June 2017
Volume 58, Issue 8
Open Access
ARVO Annual Meeting Abstract  |   June 2017
Multimodal Imaging of Retinal Vein Occlusions using Optical Coherence Tomography Angiography and En Face Optical Coherence Tomography
Author Affiliations & Notes
  • Michael J. Heiferman
    Department of Ophthalmology, Northwestern University, Chicago, Illinois, United States
  • Peter L Nesper
    Department of Ophthalmology, Northwestern University, Chicago, Illinois, United States
  • Manjot Gill
    Department of Ophthalmology, Northwestern University, Chicago, Illinois, United States
  • Amani A Fawzi
    Department of Ophthalmology, Northwestern University, Chicago, Illinois, United States
  • Footnotes
    Commercial Relationships   Michael Heiferman, None; Peter Nesper, None; Manjot Gill, None; Amani Fawzi, None
  • Footnotes
    Support  Research to Prevent Blindness to Northwestern University
Investigative Ophthalmology & Visual Science June 2017, Vol.58, 3677. doi:
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      Michael J. Heiferman, Peter L Nesper, Manjot Gill, Amani A Fawzi; Multimodal Imaging of Retinal Vein Occlusions using Optical Coherence Tomography Angiography and En Face Optical Coherence Tomography. Invest. Ophthalmol. Vis. Sci. 2017;58(8):3677.

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      © ARVO (1962-2015); The Authors (2016-present)

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Abstract

Purpose : Optical coherence tomography angiography (OCTA) offers a novel method to image retinal vascular diseases including retinal vein occlusions. We performed a retrospective clinical study to identify and compare areas of non-perfusion seen on OCTA to the vasculature visualized on en face spectral domain optical coherence tomography (en face OCT).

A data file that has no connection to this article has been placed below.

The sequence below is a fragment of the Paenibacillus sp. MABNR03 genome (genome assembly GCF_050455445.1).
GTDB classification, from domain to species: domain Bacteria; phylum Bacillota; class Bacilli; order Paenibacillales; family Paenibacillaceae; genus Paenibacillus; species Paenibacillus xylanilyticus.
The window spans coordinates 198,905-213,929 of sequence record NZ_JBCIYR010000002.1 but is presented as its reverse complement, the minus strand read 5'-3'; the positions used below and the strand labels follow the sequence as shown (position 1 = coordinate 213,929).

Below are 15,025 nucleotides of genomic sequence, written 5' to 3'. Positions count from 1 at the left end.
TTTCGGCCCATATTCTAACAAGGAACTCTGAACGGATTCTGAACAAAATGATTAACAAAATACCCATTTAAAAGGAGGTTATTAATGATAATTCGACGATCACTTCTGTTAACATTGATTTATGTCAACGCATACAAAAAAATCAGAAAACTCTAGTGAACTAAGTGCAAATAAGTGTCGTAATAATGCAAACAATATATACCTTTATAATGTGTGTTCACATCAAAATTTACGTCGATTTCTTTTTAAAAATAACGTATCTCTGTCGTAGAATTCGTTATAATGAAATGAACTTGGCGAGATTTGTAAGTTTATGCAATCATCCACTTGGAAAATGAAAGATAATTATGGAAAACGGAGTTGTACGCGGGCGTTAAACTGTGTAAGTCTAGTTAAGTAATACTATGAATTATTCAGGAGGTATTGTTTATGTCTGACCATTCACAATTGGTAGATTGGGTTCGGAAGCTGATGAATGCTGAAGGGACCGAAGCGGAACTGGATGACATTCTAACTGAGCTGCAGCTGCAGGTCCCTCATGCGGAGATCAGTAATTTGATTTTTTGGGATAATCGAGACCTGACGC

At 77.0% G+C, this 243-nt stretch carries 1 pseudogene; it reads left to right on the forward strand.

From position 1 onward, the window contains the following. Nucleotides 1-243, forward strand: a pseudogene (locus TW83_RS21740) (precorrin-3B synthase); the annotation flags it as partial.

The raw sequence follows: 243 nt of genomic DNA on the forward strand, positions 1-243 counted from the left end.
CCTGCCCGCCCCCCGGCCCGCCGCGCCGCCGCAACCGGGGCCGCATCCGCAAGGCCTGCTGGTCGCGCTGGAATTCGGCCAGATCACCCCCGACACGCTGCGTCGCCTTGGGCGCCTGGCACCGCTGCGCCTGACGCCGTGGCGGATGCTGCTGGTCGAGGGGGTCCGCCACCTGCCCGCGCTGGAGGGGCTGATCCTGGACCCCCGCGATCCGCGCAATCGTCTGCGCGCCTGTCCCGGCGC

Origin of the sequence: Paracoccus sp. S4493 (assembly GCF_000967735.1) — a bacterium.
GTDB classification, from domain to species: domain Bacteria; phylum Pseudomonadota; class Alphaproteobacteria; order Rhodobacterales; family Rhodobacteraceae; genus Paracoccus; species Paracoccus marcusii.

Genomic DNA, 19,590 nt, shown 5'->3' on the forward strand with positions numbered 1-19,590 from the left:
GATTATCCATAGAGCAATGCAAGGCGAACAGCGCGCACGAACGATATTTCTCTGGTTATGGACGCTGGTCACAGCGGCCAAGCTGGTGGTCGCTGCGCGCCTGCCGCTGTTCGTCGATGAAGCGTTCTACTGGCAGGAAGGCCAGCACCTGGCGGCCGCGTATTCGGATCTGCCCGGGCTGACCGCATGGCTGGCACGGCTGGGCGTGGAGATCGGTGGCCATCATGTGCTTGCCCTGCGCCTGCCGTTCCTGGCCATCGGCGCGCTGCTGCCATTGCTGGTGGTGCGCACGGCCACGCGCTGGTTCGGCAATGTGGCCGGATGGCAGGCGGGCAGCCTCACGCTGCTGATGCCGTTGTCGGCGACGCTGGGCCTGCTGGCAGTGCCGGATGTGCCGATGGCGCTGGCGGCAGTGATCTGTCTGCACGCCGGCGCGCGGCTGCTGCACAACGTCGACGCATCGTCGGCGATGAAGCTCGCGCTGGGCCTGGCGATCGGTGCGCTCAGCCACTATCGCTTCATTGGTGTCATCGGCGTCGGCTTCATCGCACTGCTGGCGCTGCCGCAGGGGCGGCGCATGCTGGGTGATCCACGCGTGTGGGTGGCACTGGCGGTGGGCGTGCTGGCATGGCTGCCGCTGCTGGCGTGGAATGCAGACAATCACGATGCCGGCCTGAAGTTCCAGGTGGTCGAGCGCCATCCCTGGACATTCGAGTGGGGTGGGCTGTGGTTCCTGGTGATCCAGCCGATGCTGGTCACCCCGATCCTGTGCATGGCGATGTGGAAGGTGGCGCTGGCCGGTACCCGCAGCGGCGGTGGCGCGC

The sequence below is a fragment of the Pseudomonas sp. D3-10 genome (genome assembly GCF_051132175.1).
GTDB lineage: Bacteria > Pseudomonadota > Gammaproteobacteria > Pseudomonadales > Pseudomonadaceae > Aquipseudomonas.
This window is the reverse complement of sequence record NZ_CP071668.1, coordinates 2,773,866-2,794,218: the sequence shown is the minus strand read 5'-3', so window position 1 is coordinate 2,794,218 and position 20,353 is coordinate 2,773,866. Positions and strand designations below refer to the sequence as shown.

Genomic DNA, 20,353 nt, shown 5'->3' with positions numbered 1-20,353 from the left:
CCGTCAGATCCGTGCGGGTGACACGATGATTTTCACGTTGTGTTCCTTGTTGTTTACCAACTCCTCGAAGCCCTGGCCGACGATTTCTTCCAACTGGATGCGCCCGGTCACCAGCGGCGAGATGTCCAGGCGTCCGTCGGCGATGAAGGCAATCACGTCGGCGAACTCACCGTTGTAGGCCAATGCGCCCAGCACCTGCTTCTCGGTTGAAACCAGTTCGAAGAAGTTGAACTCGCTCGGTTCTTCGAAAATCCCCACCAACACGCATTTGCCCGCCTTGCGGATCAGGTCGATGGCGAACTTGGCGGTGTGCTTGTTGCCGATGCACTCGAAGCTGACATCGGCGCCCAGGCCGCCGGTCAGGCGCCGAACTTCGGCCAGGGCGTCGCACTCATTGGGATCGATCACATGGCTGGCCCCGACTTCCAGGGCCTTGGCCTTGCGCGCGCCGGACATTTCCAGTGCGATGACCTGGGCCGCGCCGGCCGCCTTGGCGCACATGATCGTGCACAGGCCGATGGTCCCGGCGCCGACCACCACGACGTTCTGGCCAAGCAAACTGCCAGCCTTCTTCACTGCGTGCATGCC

Methods : This study included a total of 21 eyes, 11 eyes with central retinal vein occlusions and 10 eyes with branch retinal vein occlusions. A masked observer examined the en face OCT, OCTA and fluorescein angiography (FA). We identified areas with vessels seen on en face OCT that were non-perfused on OCTA and correlated these areas with findings at the corresponding location in OCT scans and on FA.

Results : Of the eyes studied, 17 had discordance between the vasculature seen on OCTA and en face SD-OCT. Of the eyes with CRVO, 8 had visible vessels on SD-OCT in areas of non-perfusion on OCTA while the remaining 3 cases of CRVO had no visible vessels on en face OCT in areas of non-perfusion on OCTA. Nine of the ten cases of BRVO similarly had persistent vessels on en face OCT in areas which showed non-perfusion on OCTA.

Conclusions : Our findings indicate a wide range of variations in the abnormalities on OCTA and en face OCT in non-perfused vessels. Comparison of these discrepancies to FA confirm that non-perfusion on OCTA corresponds to FA non-perfusion. Our findings demonstrate that OCTA precisely delineates areas of non-perfusion. Clinicians should consider multimodality imaging when evaluating BRVO and CRVO.

This is an abstract that was submitted for the 2017 ARVO Annual Meeting, held in Baltimore, MD, May 7-11, 2017.

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